Bird Ornament

1st–2nd century
H. 4 7/8 x W. 4 7/8 in. (12.4 x 12.4 cm)
Credit Line:
The Michael C. Rockefeller Memorial Collection, Bequest of Nelson A. Rockefeller, 1979
Accession Number:
On view at The Met Fifth Avenue in Gallery 357
Compared to the large quantities of spectacular metal objects found in lavish elite burials of Peru's Moche people, the tombs of the contemporary Nazca people of the south have yielded few gold objects. Usually of simple design and technique such as these sheet gold ornaments, perhaps made to embellish textiles, representations share similarities with the imagery painted on Nazca ceramics. Here the creature may depict a composite supernatural that has been called a "cat demon" or a "trophy head taster." The distinctive wavy lines on the tail feathers identify the body, wings, and tail as those of a falcon, while the head and rear paws are thought to be of a feline, perhaps the pampas cat often portrayed with a protruding tongue. Versions of this figure on Nazca ceramics commonly wear feline mouth masks with long whiskers ending in loops. The spirals flanking the tongue on the present ornaments may be a reference to the feline mouth mask.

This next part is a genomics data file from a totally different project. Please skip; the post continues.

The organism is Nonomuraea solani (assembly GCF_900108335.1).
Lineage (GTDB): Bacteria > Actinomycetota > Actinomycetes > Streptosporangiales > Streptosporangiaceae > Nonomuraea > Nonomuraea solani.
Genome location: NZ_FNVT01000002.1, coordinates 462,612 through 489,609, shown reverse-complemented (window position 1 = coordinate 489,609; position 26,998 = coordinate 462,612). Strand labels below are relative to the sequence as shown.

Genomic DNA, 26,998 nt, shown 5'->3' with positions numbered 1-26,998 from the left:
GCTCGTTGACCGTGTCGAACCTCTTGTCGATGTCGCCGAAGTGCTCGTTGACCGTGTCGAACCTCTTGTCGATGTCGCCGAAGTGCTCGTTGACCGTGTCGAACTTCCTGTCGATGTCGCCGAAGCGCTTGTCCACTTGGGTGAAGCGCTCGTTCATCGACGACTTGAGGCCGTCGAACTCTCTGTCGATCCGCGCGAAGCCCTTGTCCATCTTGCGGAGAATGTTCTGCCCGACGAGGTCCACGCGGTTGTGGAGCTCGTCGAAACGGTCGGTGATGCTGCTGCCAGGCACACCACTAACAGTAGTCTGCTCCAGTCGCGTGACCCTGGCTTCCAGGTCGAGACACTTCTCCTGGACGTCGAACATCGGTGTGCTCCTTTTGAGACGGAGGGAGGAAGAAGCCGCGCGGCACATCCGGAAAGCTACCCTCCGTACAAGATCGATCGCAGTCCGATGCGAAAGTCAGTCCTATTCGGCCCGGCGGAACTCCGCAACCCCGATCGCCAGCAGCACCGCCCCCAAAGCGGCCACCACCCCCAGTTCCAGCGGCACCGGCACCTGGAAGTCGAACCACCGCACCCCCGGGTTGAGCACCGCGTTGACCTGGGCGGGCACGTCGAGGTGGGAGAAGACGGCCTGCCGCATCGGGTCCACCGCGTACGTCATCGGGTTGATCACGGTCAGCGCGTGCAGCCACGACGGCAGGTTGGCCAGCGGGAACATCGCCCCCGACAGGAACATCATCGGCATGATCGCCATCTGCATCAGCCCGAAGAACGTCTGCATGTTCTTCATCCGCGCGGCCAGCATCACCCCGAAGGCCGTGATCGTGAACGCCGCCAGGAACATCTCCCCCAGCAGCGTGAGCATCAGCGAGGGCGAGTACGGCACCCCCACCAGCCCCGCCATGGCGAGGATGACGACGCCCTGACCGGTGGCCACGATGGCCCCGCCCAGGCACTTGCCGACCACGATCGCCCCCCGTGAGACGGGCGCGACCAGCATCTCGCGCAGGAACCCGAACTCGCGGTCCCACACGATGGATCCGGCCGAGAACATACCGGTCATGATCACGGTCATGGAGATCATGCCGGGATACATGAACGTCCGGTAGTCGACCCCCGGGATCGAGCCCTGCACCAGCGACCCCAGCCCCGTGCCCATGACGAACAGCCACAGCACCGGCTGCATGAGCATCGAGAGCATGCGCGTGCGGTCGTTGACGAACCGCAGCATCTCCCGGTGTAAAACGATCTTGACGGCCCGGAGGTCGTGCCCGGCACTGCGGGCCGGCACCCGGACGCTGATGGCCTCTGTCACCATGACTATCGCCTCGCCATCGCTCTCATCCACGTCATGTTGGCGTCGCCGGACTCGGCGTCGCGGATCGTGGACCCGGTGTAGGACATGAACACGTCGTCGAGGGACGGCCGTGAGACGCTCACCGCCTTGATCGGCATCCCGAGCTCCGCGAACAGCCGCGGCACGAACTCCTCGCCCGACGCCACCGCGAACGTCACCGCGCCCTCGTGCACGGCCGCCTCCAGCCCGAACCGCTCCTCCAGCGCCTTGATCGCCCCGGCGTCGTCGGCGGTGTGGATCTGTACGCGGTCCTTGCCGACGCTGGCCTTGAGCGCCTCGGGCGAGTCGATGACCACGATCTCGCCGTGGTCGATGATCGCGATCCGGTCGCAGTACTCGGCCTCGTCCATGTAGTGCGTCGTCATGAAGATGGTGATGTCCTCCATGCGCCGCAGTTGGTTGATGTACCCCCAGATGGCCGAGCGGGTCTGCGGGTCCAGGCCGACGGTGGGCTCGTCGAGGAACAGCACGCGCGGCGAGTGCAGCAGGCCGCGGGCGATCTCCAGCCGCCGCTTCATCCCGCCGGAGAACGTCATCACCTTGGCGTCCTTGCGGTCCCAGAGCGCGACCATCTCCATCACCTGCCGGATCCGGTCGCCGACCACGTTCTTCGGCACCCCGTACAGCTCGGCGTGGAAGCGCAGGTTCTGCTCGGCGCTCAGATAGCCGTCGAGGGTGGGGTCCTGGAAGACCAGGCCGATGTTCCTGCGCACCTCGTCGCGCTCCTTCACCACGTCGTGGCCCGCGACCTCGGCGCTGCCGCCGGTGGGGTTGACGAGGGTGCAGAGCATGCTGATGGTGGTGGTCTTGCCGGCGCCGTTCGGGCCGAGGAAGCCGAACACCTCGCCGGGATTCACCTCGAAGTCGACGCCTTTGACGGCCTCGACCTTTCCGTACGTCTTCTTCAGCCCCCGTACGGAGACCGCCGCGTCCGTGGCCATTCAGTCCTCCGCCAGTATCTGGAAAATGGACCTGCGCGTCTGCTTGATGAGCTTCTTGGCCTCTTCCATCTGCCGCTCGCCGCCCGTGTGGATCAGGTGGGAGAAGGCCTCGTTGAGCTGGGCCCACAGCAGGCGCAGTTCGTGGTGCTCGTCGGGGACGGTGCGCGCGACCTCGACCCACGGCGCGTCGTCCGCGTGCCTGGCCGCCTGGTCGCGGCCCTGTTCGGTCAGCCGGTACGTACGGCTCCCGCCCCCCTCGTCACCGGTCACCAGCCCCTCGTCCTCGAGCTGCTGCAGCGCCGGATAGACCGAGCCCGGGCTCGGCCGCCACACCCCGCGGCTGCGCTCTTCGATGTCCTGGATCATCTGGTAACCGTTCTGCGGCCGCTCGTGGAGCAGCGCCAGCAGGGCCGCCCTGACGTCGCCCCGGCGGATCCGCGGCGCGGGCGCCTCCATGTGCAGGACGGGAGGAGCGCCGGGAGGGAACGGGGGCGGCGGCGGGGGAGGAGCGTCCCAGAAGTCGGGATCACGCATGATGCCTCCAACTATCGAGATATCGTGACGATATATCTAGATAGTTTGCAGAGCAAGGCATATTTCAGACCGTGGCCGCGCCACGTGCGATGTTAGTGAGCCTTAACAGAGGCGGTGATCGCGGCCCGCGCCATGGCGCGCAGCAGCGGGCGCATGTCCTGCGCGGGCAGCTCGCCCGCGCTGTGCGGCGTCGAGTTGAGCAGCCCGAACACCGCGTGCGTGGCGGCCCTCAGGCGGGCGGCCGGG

[John Wise Ltd., New York, until 1957]; Nelson A. Rockefeller, New York, 1957, on loan to the Museum of Primitive Art, New York, 1957–1978

The American Federation of Arts. Primitive Art Masterworks: an exhibition jointly organized by the Museum of Primitive Art and the American Federation of Arts, New York. New York: The American Federation of Arts, 1974, no. 37.